All my aurora apps were buzzing with notifications of potential aurora activity and the weather apps predicted clear skies, so I convinced my photo buddy, Mel, to join me for a late night stop at Sandbar Provincial Park. When we arrived an the landing, which conveniently extends directly north from the shore of Sandbar Lake, there was a hint of an arch of green glow on the distant horizon.
Eventually, some activity occurred along with additional colour. The purples aren’t visible to the naked eye; prolonged exposure seems to bring that out.
While we waited for something spectacular to happen, we tried our hand with some Milky Way shots form the skies behind us. Note: always take a look behind you every now and then while out on a shoot! I’ll share more about the Milky Way in a later post.
Since not much was changing in the northern skies and the band of Milky Way stars gradually moved behind the tree line, we decided to relocate for a better view of the southern sky.
While doing that the sky behind us brightened significantly (remember to always check behind you!) so we headed back to the landing.
What a show!!
The activity extended from the horizon to directly above our heads. It was difficult to know where to look or point the camera!
This image is a panorama I was able to have Photoshop construct with about a dozen portrait shots of the north sky.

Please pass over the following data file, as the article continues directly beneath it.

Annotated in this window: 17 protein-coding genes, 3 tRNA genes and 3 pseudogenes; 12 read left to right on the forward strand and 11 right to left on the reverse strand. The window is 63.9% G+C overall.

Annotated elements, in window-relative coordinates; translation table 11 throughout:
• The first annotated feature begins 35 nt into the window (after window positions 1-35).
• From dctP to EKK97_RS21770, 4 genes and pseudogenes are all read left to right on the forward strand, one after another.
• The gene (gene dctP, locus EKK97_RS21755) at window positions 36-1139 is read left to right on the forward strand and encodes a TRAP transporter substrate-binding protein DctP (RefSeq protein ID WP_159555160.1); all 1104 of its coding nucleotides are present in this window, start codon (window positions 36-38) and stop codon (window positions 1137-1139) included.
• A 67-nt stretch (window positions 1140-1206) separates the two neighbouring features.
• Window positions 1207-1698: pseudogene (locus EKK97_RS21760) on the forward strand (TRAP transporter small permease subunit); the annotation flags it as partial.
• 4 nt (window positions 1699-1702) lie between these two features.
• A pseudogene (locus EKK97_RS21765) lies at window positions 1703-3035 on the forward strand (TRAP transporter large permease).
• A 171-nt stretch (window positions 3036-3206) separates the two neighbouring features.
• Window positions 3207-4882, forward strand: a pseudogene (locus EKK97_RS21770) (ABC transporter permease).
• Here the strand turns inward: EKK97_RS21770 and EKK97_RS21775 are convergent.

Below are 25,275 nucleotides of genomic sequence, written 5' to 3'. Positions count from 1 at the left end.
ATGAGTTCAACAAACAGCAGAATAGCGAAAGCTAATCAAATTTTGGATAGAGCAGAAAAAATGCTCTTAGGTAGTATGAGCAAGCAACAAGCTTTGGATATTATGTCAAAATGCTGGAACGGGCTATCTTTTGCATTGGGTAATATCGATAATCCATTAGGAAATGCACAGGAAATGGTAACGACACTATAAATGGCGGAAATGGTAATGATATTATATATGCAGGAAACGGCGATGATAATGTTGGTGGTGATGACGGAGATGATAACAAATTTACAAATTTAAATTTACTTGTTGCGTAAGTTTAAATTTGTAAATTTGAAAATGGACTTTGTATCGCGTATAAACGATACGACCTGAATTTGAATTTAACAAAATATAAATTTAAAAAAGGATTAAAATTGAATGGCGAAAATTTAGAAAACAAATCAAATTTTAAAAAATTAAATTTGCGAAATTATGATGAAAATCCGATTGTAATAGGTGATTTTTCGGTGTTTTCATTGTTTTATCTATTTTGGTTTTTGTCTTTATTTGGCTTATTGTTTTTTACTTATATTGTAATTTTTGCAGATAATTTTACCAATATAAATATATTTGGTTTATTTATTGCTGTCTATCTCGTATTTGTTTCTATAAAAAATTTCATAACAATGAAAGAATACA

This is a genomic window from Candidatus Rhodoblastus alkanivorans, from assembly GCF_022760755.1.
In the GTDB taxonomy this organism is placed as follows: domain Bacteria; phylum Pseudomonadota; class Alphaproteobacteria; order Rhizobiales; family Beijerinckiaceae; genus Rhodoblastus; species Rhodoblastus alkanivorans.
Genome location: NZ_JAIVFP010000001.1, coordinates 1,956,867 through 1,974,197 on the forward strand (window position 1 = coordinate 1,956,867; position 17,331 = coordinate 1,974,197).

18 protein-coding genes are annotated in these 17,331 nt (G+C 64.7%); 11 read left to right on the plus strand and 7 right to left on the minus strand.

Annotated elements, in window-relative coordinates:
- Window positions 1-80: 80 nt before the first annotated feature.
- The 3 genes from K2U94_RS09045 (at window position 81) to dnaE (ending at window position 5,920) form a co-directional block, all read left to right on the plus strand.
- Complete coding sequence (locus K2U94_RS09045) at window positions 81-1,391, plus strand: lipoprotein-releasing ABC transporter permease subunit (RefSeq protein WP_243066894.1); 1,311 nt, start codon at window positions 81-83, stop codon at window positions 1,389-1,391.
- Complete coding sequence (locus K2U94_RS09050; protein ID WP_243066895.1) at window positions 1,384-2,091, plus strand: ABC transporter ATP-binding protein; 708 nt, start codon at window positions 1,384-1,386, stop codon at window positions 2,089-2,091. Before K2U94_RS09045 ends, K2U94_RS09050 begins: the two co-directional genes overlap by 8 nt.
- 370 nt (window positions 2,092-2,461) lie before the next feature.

Can you pick out the Big Dipper?
Got a hot photo tip from a good friend of mine (thanks, Mel!) that at Sandbar Lake Provincial Park the marsh marigolds were out and the bugs were not! So I grabbed my gear and rubber boots to check it out.
I was surprised to see how abundantly they grew in this swampy area just adjacent to the picnic pavilion. The sun was setting and I tried unsuccessfully to catch some of the yellow blooms in the glow of evening sun. The colours were actually captured more truly in the shaded areas. I played around a little with the polarizing filter which helped to reduce some of the glare of the wet forest floor and gloss of the leaves.
Although I didn’t notice a particular fragrance to the area (apart from damp dirt) there were some distinctive sounds. While I stood to shoot, I could hear the drumming of grouse in courtship nearby. When I decided to move, the earth seemed determined to hold me fast. It took significant effort to release my boots from the suction of the muck.
Sights and sounds of spring!